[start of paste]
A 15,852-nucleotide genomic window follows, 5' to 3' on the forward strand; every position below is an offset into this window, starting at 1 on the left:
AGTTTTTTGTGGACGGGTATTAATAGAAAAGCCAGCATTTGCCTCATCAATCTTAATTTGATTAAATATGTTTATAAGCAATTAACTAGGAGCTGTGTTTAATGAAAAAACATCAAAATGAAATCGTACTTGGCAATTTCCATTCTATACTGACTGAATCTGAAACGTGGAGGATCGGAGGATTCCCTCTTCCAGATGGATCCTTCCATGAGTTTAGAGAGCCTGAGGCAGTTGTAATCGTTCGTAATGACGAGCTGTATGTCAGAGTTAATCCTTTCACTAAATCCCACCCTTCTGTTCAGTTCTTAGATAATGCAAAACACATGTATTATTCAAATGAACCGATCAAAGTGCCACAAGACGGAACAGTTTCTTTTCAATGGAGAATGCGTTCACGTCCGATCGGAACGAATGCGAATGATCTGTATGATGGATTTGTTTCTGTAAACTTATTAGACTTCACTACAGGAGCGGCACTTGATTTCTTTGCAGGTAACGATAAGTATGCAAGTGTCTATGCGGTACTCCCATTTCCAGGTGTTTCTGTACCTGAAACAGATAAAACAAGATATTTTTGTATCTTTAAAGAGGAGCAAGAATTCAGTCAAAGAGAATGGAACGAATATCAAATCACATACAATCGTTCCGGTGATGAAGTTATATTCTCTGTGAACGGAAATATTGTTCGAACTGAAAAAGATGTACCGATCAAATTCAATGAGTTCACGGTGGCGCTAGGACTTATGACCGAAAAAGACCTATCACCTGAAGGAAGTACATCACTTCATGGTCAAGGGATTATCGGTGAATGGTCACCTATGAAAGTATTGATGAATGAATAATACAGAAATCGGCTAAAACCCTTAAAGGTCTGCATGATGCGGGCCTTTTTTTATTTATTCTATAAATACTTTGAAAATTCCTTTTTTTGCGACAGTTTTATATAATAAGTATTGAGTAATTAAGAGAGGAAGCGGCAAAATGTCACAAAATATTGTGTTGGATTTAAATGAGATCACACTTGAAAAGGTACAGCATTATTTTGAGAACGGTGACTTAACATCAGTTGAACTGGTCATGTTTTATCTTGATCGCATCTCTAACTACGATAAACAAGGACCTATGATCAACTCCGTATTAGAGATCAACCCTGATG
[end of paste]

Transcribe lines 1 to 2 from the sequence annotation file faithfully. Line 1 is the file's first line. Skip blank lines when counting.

A 15,852-nucleotide genomic window follows, 5' to 3' on the forward strand; every position below is an offset into this window, starting at 1 on the left:
AGTTTTTTGTGGACGGGTATTAATAGAAAAGCCAGCATTTGCCTCATCAATCTTAATTTGATTAAATATGTTTATAAGCAATTAACTAGGAGCTGTGTTTAATGAAAAAACATCAAAATGAAATCGTACTTGGCAATTTCCATTCTATACTGACTGAATCTGAAACGTGGAGGATCGGAGGATTCCCTCTTCCAGATGGATCCTTCCATGAGTTTAGAGAGCCTGAGGCAGTTGTAATCGTTCGTAATGACGAGCTGTATGTCAGAGTTAATCCTTTCACTAAATCCCACCCTTCTGTTCAGTTCTTAGATAATGCAAAACACATGTATTATTCAAATGAACCGATCAAAGTGCCACAAGACGGAACAGTTTCTTTTCAATGGAGAATGCGTTCACGTCCGATCGGAACGAATGCGAATGATCTGTATGATGGATTTGTTTCTGTAAACTTATTAGACTTCACTACAGGAGCGGCACTTGATTTCTTTGCAGGTAACGATAAGTATGCAAGTGTCTATGCGGTACTCCCATTTCCAGGTGTTTCTGTACCTGAAACAGATAAAACAAGATATTTTTGTATCTTTAAAGAGGAGCAAGAATTCAGTCAAAGAGAATGGAACGAATATCAAATCACATACAATCGTTCCGGTGATGAAGTTATATTCTCTGTGAACGGAAATATTGTTCGAACTGAAAAAGATGTACCGATCAAATTCAATGAGTTCACGGTGGCGCTAGGACTTATGACCGAAAAAGACCTATCACCTGAAGGAAGTACATCACTTCATGGTCAAGGGATTATCGGTGAATGGTCACCTATGAAAGTATTGATGAATGAATAATACAGAAATCGGCTAAAACCCTTAAAGGTCTGCATGATGCGGGCCTTTTTTTATTTATTCTATAAATACTTTGAAAATTCCTTTTTTTGCGACAGTTTTATATAATAAGTATTGAGTAATTAAGAGAGGAAGCGGCAAAATGTCACAAAATATTGTGTTGGATTTAAATGAGATCACACTTGAAAAGGTACAGCATTATTTTGAGAACGGTGACTTAACATCAGTTGAACTGGTCATGTTTTATCTTGATCGCATCTCTAACTACGATAAACAAGGACCTATGATCAACTCCGTATTAGAGATCAACCCTGATG